Inside the Docking Station Miscellaneous Aspects and Final Words


View All Comments

  • alacard - Monday, June 18, 2012 - link

    And they work well, highly recommended. (just make sure when you open the box you got a new one (no scratches), the older models have major flaws, and startech will rebox returns and send them out as new). Reply
  • Paul Tarnowski - Monday, June 18, 2012 - link

    I'll have to look it up. I've had USB 3.0 for almost a year and I still haven't a single device for it. This one might just give me the excuse to get one.

    BTW, I've never heard of SCSCI. But I'm guessing from usage that it's a Type-0 Protocol, right?
  • Chuck_NC - Monday, June 18, 2012 - link

    The single HDD version with built-in fan that I have has worked very well. It is finicky when used with a USB3.0 hub (random disconnects, noticed on large file copies), and won't pass Smart data to older SATA and eSATA ports. The adjustable fan is loud, but when dialed up to full speed, even keeps the fastest spinning drives cool (tested up to 10K drives). I have tried other units, especially some that use port multiplier technology with severely poor results. Have been very happy with this one on both USB3.0 and eSATA. The eSATA port seems to be faster on most machines that I have. Reply
  • Rix2357 - Tuesday, June 19, 2012 - link

    Lots of these USB 3.0 to hard drive adaptors don't spin down the hard drives after inactivity. I care a lot about this because I keep mine attached to the notebook as an almost permanent storage and if they don't spin down, the hard drives get pretty hot after awhile. Reply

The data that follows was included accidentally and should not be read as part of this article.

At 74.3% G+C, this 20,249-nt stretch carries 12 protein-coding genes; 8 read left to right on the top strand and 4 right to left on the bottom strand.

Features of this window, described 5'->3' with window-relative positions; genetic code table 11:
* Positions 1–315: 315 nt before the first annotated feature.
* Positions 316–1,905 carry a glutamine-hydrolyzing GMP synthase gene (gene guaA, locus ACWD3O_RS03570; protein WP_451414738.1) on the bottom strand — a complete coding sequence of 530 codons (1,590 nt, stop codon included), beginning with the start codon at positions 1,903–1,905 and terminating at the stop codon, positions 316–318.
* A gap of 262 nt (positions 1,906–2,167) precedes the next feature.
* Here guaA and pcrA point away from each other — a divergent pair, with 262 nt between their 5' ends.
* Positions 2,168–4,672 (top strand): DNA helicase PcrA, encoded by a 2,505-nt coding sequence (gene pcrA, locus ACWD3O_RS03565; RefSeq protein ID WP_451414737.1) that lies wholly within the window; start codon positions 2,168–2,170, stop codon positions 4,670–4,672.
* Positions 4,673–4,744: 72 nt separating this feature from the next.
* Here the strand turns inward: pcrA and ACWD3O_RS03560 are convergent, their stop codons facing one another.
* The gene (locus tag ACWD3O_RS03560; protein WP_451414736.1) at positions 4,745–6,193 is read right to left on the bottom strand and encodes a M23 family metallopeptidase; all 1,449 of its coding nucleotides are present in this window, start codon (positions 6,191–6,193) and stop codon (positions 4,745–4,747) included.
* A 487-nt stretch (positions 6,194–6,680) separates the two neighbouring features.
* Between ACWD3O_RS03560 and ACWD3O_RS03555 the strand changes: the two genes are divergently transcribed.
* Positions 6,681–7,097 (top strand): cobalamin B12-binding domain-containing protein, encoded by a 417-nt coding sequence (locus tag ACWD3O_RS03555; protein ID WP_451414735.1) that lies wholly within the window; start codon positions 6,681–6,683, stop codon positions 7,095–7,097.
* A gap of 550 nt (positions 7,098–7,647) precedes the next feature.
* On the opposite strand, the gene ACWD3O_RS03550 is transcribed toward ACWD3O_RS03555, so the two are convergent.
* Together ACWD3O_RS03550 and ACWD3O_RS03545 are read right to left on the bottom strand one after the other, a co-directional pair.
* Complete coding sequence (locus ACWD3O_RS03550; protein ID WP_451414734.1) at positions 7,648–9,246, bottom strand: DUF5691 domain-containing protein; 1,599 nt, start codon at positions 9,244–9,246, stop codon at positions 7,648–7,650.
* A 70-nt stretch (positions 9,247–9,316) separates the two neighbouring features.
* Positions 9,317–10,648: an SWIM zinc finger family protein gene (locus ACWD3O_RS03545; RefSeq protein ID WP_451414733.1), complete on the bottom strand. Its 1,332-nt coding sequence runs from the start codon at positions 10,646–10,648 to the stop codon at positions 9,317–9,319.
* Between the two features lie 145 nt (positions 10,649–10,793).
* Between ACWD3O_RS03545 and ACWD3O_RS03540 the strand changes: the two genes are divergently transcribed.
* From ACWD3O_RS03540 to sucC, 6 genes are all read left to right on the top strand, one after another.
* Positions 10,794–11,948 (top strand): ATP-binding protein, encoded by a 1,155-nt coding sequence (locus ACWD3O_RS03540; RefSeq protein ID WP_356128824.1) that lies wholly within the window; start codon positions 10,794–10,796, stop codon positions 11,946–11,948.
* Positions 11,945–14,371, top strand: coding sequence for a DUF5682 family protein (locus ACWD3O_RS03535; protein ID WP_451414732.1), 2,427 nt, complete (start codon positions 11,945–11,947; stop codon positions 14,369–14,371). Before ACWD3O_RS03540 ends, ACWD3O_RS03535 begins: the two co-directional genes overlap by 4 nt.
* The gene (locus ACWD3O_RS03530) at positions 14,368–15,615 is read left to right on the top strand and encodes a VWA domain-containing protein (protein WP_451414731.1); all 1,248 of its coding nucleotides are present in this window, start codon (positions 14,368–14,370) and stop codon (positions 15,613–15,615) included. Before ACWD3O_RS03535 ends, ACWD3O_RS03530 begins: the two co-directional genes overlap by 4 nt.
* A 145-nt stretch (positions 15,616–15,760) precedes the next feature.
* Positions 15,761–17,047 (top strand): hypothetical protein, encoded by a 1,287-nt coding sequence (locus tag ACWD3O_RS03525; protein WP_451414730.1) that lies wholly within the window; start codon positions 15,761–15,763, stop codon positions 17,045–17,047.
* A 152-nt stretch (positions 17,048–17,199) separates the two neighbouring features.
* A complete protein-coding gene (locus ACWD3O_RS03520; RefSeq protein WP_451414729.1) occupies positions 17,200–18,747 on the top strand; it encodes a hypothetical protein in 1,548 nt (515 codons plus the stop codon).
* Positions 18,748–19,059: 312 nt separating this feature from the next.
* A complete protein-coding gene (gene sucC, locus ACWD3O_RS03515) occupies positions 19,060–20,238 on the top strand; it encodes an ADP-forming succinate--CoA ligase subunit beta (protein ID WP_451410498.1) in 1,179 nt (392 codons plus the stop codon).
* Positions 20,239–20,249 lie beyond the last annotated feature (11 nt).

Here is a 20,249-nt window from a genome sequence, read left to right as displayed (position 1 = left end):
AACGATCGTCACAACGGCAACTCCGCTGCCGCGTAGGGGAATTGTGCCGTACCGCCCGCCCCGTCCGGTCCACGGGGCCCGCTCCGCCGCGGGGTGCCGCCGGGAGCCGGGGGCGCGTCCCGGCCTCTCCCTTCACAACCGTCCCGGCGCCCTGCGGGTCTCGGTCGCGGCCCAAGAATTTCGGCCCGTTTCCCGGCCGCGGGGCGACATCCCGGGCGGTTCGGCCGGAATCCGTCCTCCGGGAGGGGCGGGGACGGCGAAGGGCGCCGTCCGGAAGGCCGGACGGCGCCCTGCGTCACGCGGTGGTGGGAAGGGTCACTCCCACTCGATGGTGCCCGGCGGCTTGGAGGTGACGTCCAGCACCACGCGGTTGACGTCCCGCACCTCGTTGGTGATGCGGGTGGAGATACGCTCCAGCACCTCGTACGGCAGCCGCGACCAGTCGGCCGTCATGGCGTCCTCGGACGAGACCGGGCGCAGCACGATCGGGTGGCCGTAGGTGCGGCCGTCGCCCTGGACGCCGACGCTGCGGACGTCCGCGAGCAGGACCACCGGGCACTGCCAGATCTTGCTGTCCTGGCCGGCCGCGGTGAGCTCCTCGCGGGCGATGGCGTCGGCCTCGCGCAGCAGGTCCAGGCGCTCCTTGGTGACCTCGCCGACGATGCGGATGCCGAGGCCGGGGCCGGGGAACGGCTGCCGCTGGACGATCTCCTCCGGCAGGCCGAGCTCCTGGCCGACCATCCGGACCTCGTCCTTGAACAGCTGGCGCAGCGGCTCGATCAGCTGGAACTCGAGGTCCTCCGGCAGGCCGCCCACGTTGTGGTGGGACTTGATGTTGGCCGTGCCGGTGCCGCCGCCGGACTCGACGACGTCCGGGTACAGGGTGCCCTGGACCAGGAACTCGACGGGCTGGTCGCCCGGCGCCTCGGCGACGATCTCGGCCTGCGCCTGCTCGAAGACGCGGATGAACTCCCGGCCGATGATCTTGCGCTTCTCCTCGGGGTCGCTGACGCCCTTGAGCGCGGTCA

• ganeshts - Tuesday, June 19, 2012 - link

    Yes, it does! I have mentioned that in the review also. Reply
  • AstroGuardian - Tuesday, June 19, 2012 - link

    Doesn't it have a detrimental effect on the drive life that it's positioned vertically?
    Especially for older IDE drives which were probably placed horizontally for most of their life time.
  • sheh - Tuesday, June 19, 2012 - link

    I've always been uneasy about that too. Also some of these decks keep the drives in an angle, I think. I wonder not only about used drives but also new.

    I recall reading something about drives being designed to run when positioned straight in any orientation, but it still makes me wonder.
  • AssBall - Tuesday, June 19, 2012 - link

    I really doubt it will make a difference. I have run drives hanging upside down off a power cable for 4 years without any issues. Run several of them sideways as well, and never could tell any difference in lifespan. Reply
  • Lerianis - Tuesday, June 19, 2012 - link

    That is an old-wives tale. Modern hard drives (last 10 years) are meant to be able to run fine when mounted in any way. Stood up, on it's side, sitting on it's top, etc.

    As long as the drive doesn't vibrate and move, the drive should be fine. SSD's, of course, with no moving parts, you don't even have to worry about the drive moving.
  • Taft12 - Tuesday, June 19, 2012 - link

    Got a source for that claim? I've not heard it before and many smaller cases have hard drives mounted vertically. Reply